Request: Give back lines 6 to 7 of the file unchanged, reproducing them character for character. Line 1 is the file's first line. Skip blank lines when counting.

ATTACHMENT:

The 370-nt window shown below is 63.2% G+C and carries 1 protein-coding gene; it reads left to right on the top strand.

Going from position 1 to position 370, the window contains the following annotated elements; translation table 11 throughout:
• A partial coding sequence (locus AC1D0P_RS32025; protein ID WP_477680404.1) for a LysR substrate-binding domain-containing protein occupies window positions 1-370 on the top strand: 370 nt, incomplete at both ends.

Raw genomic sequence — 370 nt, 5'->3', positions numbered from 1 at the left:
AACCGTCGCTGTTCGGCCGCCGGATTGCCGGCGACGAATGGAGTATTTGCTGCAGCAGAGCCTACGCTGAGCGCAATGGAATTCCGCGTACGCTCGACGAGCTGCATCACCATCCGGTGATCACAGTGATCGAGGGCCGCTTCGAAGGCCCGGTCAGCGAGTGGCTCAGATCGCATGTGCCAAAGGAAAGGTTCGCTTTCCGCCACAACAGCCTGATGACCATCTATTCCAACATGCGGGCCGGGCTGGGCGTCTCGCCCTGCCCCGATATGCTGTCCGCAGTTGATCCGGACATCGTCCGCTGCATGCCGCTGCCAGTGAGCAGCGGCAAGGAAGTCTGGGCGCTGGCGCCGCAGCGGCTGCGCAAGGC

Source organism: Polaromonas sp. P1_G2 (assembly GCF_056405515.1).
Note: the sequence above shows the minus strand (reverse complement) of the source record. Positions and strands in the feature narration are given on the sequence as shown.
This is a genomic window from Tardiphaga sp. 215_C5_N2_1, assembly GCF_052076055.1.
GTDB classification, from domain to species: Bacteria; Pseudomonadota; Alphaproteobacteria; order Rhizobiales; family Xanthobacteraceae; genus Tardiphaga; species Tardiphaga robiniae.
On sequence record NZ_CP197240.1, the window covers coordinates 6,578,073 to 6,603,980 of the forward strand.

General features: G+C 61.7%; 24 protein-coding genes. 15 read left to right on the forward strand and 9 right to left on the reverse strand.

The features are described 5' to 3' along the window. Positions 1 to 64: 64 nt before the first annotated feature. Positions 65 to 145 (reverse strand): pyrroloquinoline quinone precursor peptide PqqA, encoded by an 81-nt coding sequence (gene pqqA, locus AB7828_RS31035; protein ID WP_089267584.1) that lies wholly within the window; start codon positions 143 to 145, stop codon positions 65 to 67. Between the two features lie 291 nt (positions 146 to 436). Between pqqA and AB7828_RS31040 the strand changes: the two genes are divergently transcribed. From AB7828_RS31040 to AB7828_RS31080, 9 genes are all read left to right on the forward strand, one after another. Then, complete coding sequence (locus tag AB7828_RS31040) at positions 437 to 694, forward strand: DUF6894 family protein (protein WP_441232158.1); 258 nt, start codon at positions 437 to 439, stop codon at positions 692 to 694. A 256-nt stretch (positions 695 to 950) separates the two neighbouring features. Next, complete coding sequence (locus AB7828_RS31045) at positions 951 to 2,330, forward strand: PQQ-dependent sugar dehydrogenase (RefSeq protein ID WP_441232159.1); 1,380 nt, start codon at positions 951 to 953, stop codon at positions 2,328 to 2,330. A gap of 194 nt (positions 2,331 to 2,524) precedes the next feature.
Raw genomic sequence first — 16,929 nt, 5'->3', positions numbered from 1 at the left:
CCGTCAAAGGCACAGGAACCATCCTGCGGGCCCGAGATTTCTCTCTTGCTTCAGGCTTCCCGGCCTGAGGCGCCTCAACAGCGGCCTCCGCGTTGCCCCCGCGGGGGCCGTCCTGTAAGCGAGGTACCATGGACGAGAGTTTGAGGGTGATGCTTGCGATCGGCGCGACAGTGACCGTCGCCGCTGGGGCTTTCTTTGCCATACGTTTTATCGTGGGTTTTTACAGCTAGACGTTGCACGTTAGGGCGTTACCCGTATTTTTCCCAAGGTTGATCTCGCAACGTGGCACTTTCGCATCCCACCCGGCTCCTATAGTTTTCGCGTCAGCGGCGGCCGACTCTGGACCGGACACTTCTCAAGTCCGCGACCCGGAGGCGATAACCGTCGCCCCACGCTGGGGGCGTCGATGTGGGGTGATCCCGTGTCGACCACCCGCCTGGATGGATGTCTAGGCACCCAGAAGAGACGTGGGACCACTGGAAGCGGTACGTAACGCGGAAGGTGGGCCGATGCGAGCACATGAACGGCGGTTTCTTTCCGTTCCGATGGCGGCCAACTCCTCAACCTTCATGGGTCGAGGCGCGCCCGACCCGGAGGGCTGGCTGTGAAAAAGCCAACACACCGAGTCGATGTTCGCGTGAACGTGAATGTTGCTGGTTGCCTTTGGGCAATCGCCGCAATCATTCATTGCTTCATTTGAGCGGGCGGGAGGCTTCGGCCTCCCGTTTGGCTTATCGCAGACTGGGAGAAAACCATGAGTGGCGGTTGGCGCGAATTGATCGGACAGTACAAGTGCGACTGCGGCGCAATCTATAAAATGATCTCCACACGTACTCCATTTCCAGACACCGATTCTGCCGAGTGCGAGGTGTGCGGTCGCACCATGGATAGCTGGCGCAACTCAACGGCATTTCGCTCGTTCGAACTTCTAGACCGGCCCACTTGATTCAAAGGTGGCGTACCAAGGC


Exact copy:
Source organism: Polaromonas sp. P1_G2 (assembly GCF_056405515.1).
Note: the sequence above shows the minus strand (reverse complement) of the source record. Positions and strands in the feature narration are given on the sequence as shown.